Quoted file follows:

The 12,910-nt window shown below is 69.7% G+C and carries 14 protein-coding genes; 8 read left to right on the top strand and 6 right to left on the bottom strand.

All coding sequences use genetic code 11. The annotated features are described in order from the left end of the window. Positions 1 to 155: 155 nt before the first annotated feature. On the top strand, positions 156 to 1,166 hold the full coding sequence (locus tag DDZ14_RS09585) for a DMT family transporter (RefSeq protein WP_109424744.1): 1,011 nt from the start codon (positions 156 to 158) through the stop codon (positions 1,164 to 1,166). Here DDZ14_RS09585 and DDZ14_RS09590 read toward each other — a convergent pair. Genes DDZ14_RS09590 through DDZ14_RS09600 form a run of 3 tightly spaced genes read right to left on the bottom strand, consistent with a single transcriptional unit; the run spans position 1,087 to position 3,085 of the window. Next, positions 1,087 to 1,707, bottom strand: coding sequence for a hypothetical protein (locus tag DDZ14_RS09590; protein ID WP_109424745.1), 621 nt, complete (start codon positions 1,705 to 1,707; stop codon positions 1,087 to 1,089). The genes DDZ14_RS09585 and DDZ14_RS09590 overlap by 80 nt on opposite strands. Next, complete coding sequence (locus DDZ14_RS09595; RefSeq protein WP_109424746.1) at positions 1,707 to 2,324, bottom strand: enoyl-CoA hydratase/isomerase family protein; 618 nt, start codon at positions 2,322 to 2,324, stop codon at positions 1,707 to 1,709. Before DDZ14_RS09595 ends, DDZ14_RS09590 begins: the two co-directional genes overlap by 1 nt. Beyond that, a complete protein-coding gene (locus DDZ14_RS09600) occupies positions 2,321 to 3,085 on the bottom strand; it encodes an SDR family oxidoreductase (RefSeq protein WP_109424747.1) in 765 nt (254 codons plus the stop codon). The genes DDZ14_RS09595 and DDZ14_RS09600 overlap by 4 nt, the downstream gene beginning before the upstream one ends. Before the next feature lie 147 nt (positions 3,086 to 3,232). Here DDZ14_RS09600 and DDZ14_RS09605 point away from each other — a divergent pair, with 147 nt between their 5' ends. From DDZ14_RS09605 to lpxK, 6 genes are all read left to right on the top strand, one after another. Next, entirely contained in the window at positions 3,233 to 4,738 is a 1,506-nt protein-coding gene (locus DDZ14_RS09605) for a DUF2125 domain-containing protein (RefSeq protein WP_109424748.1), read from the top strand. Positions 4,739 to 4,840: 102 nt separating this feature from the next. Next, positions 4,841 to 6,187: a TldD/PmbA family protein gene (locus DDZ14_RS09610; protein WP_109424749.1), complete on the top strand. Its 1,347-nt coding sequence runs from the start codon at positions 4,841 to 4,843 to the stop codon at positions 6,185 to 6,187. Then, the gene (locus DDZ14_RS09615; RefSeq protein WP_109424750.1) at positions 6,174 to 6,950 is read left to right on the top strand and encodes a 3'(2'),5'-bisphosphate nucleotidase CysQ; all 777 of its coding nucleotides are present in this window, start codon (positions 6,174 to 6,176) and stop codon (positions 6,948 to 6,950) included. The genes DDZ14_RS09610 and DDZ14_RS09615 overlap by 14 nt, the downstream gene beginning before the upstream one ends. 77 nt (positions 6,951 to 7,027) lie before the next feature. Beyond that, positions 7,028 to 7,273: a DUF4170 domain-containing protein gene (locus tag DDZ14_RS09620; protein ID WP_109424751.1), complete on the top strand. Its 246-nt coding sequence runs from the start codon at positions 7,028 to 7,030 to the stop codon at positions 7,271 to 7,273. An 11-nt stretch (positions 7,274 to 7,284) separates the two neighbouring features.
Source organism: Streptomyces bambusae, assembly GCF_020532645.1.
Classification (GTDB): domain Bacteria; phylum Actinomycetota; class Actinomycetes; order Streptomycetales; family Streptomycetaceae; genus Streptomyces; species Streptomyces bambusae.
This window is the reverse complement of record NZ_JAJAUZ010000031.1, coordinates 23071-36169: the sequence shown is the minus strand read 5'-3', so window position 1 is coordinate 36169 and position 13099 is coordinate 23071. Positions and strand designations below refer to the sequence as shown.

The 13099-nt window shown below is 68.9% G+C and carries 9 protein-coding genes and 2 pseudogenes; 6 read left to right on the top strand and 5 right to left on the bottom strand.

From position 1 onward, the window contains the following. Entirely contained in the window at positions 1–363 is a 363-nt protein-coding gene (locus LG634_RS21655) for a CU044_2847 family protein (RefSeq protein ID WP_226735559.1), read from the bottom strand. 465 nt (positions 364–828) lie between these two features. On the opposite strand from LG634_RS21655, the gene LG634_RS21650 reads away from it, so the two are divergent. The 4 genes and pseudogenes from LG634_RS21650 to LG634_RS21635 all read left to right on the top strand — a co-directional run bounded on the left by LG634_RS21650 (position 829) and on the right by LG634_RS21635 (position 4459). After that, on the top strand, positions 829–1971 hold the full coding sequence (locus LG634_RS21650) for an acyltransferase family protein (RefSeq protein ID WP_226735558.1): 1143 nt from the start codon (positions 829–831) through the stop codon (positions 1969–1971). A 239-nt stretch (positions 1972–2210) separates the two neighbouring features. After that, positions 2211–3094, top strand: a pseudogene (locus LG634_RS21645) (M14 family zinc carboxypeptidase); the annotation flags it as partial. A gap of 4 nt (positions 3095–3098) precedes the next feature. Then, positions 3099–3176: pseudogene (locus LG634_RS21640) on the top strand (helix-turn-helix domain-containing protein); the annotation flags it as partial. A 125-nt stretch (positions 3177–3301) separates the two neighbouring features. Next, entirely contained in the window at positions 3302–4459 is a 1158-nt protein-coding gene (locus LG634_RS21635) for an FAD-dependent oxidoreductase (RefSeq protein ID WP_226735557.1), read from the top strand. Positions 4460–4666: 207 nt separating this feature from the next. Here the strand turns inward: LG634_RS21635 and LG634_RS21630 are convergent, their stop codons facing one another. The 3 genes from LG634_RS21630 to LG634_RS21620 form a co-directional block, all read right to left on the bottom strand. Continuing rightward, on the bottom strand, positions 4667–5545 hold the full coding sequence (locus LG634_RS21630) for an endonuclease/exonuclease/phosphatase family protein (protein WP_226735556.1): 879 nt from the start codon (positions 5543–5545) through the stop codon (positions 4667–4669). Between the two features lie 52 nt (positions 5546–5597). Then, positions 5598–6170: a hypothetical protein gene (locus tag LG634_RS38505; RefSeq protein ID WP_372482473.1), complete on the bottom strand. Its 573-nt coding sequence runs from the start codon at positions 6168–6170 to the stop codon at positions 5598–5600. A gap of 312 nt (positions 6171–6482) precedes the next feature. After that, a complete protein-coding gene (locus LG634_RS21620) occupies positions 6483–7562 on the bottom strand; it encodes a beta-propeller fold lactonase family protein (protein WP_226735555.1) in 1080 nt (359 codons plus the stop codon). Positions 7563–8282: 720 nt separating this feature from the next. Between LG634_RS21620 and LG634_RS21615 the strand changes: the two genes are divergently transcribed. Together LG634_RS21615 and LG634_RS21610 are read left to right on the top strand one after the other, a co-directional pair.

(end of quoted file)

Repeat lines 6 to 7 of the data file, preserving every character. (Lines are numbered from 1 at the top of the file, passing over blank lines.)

The 13099-nt window shown below is 68.9% G+C and carries 9 protein-coding genes and 2 pseudogenes; 6 read left to right on the top strand and 5 right to left on the bottom strand.

From position 1 onward, the window contains the following. Entirely contained in the window at positions 1–363 is a 363-nt protein-coding gene (locus LG634_RS21655) for a CU044_2847 family protein (RefSeq protein ID WP_226735559.1), read from the bottom strand. 465 nt (positions 364–828) lie between these two features. On the opposite strand from LG634_RS21655, the gene LG634_RS21650 reads away from it, so the two are divergent. The 4 genes and pseudogenes from LG634_RS21650 to LG634_RS21635 all read left to right on the top strand — a co-directional run bounded on the left by LG634_RS21650 (position 829) and on the right by LG634_RS21635 (position 4459). After that, on the top strand, positions 829–1971 hold the full coding sequence (locus LG634_RS21650) for an acyltransferase family protein (RefSeq protein ID WP_226735558.1): 1143 nt from the start codon (positions 829–831) through the stop codon (positions 1969–1971). A 239-nt stretch (positions 1972–2210) separates the two neighbouring features. After that, positions 2211–3094, top strand: a pseudogene (locus LG634_RS21645) (M14 family zinc carboxypeptidase); the annotation flags it as partial. A gap of 4 nt (positions 3095–3098) precedes the next feature. Then, positions 3099–3176: pseudogene (locus LG634_RS21640) on the top strand (helix-turn-helix domain-containing protein); the annotation flags it as partial. A 125-nt stretch (positions 3177–3301) separates the two neighbouring features. Next, entirely contained in the window at positions 3302–4459 is a 1158-nt protein-coding gene (locus LG634_RS21635) for an FAD-dependent oxidoreductase (RefSeq protein ID WP_226735557.1), read from the top strand. Positions 4460–4666: 207 nt separating this feature from the next. Here the strand turns inward: LG634_RS21635 and LG634_RS21630 are convergent, their stop codons facing one another. The 3 genes from LG634_RS21630 to LG634_RS21620 form a co-directional block, all read right to left on the bottom strand. Continuing rightward, on the bottom strand, positions 4667–5545 hold the full coding sequence (locus LG634_RS21630) for an endonuclease/exonuclease/phosphatase family protein (protein WP_226735556.1): 879 nt from the start codon (positions 5543–5545) through the stop codon (positions 4667–4669). Between the two features lie 52 nt (positions 5546–5597). Then, positions 5598–6170: a hypothetical protein gene (locus tag LG634_RS38505; RefSeq protein ID WP_372482473.1), complete on the bottom strand. Its 573-nt coding sequence runs from the start codon at positions 6168–6170 to the stop codon at positions 5598–5600. A gap of 312 nt (positions 6171–6482) precedes the next feature. After that, a complete protein-coding gene (locus LG634_RS21620) occupies positions 6483–7562 on the bottom strand; it encodes a beta-propeller fold lactonase family protein (protein WP_226735555.1) in 1080 nt (359 codons plus the stop codon). Positions 7563–8282: 720 nt separating this feature from the next. Between LG634_RS21620 and LG634_RS21615 the strand changes: the two genes are divergently transcribed. Together LG634_RS21615 and LG634_RS21610 are read left to right on the top strand one after the other, a co-directional pair.